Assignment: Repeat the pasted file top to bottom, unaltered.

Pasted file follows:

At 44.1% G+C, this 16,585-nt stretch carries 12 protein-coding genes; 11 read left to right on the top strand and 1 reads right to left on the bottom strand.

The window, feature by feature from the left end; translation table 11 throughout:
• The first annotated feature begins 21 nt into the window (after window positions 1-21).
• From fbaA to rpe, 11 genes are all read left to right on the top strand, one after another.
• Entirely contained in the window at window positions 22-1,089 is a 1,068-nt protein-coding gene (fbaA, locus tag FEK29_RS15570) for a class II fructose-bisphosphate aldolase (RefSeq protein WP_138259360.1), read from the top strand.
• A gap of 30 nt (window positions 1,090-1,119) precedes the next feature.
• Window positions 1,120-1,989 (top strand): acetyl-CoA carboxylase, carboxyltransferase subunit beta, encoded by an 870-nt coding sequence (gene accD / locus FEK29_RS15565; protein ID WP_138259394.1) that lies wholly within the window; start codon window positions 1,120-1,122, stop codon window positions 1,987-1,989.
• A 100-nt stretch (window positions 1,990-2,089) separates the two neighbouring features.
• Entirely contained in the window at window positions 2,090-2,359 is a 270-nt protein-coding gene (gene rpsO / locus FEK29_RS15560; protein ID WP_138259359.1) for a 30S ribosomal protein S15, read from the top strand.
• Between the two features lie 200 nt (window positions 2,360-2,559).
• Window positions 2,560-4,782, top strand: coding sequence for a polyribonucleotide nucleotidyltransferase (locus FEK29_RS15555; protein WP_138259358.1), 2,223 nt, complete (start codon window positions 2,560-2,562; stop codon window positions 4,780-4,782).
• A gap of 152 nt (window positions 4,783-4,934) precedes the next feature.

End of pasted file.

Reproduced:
At 44.1% G+C, this 16,585-nt stretch carries 12 protein-coding genes; 11 read left to right on the top strand and 1 reads right to left on the bottom strand.

The window, feature by feature from the left end; translation table 11 throughout:
• The first annotated feature begins 21 nt into the window (after window positions 1-21).
• From fbaA to rpe, 11 genes are all read left to right on the top strand, one after another.
• Entirely contained in the window at window positions 22-1,089 is a 1,068-nt protein-coding gene (fbaA, locus tag FEK29_RS15570) for a class II fructose-bisphosphate aldolase (RefSeq protein WP_138259360.1), read from the top strand.
• A gap of 30 nt (window positions 1,090-1,119) precedes the next feature.
• Window positions 1,120-1,989 (top strand): acetyl-CoA carboxylase, carboxyltransferase subunit beta, encoded by an 870-nt coding sequence (gene accD / locus FEK29_RS15565; protein ID WP_138259394.1) that lies wholly within the window; start codon window positions 1,120-1,122, stop codon window positions 1,987-1,989.
• A 100-nt stretch (window positions 1,990-2,089) separates the two neighbouring features.
• Entirely contained in the window at window positions 2,090-2,359 is a 270-nt protein-coding gene (gene rpsO / locus FEK29_RS15560; protein ID WP_138259359.1) for a 30S ribosomal protein S15, read from the top strand.
• Between the two features lie 200 nt (window positions 2,360-2,559).
• Window positions 2,560-4,782, top strand: coding sequence for a polyribonucleotide nucleotidyltransferase (locus FEK29_RS15555; protein WP_138259358.1), 2,223 nt, complete (start codon window positions 2,560-2,562; stop codon window positions 4,780-4,782).
• A gap of 152 nt (window positions 4,783-4,934) precedes the next feature.